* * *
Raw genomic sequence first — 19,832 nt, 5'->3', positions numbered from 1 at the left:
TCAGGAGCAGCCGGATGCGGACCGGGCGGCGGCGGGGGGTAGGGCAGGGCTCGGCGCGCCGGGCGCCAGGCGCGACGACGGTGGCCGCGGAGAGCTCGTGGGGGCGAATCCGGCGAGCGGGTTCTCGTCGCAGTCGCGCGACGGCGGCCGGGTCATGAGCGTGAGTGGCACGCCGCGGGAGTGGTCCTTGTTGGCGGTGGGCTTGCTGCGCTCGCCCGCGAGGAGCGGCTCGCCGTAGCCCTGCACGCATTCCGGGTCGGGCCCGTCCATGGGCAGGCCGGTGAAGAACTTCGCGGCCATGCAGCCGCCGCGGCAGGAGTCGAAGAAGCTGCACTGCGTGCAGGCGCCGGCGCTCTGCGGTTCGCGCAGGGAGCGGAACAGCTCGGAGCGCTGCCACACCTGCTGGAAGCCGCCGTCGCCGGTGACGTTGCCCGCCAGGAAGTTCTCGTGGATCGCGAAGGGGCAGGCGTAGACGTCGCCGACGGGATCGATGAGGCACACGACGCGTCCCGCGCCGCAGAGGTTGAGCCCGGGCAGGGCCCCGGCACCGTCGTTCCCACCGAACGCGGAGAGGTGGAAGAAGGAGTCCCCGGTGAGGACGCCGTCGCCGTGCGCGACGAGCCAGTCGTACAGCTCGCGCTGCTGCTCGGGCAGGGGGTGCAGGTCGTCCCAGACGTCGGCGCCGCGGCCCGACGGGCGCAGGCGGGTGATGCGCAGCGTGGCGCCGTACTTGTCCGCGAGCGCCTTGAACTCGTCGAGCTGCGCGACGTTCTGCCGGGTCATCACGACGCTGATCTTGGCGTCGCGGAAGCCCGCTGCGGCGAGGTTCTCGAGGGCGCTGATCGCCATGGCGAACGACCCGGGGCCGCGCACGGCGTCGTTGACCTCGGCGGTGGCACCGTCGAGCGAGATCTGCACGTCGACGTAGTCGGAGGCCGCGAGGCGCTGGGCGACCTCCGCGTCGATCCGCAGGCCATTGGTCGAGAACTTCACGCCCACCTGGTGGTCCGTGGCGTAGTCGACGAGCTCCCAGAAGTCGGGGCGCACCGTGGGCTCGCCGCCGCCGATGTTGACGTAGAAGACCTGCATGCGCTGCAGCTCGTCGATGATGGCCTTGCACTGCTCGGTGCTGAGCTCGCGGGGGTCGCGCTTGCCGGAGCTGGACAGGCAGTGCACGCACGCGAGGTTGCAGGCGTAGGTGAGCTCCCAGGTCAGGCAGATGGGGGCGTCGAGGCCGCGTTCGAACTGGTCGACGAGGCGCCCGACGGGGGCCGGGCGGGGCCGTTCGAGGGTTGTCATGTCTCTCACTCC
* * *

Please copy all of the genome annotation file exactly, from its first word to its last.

Raw genomic sequence first — 19,832 nt, 5'->3', positions numbered from 1 at the left:
TCAGGAGCAGCCGGATGCGGACCGGGCGGCGGCGGGGGGTAGGGCAGGGCTCGGCGCGCCGGGCGCCAGGCGCGACGACGGTGGCCGCGGAGAGCTCGTGGGGGCGAATCCGGCGAGCGGGTTCTCGTCGCAGTCGCGCGACGGCGGCCGGGTCATGAGCGTGAGTGGCACGCCGCGGGAGTGGTCCTTGTTGGCGGTGGGCTTGCTGCGCTCGCCCGCGAGGAGCGGCTCGCCGTAGCCCTGCACGCATTCCGGGTCGGGCCCGTCCATGGGCAGGCCGGTGAAGAACTTCGCGGCCATGCAGCCGCCGCGGCAGGAGTCGAAGAAGCTGCACTGCGTGCAGGCGCCGGCGCTCTGCGGTTCGCGCAGGGAGCGGAACAGCTCGGAGCGCTGCCACACCTGCTGGAAGCCGCCGTCGCCGGTGACGTTGCCCGCCAGGAAGTTCTCGTGGATCGCGAAGGGGCAGGCGTAGACGTCGCCGACGGGATCGATGAGGCACACGACGCGTCCCGCGCCGCAGAGGTTGAGCCCGGGCAGGGCCCCGGCACCGTCGTTCCCACCGAACGCGGAGAGGTGGAAGAAGGAGTCCCCGGTGAGGACGCCGTCGCCGTGCGCGACGAGCCAGTCGTACAGCTCGCGCTGCTGCTCGGGCAGGGGGTGCAGGTCGTCCCAGACGTCGGCGCCGCGGCCCGACGGGCGCAGGCGGGTGATGCGCAGCGTGGCGCCGTACTTGTCCGCGAGCGCCTTGAACTCGTCGAGCTGCGCGACGTTCTGCCGGGTCATCACGACGCTGATCTTGGCGTCGCGGAAGCCCGCTGCGGCGAGGTTCTCGAGGGCGCTGATCGCCATGGCGAACGACCCGGGGCCGCGCACGGCGTCGTTGACCTCGGCGGTGGCACCGTCGAGCGAGATCTGCACGTCGACGTAGTCGGAGGCCGCGAGGCGCTGGGCGACCTCCGCGTCGATCCGCAGGCCATTGGTCGAGAACTTCACGCCCACCTGGTGGTCCGTGGCGTAGTCGACGAGCTCCCAGAAGTCGGGGCGCACCGTGGGCTCGCCGCCGCCGATGTTGACGTAGAAGACCTGCATGCGCTGCAGCTCGTCGATGATGGCCTTGCACTGCTCGGTGCTGAGCTCGCGGGGGTCGCGCTTGCCGGAGCTGGACAGGCAGTGCACGCACGCGAGGTTGCAGGCGTAGGTGAGCTCCCAGGTCAGGCAGATGGGGGCGTCGAGGCCGCGTTCGAACTGGTCGACGAGGCGCCCGACGGGGGCCGGGCGGGGCCGTTCGAGGGTTGTCATGTCTCTCACTCC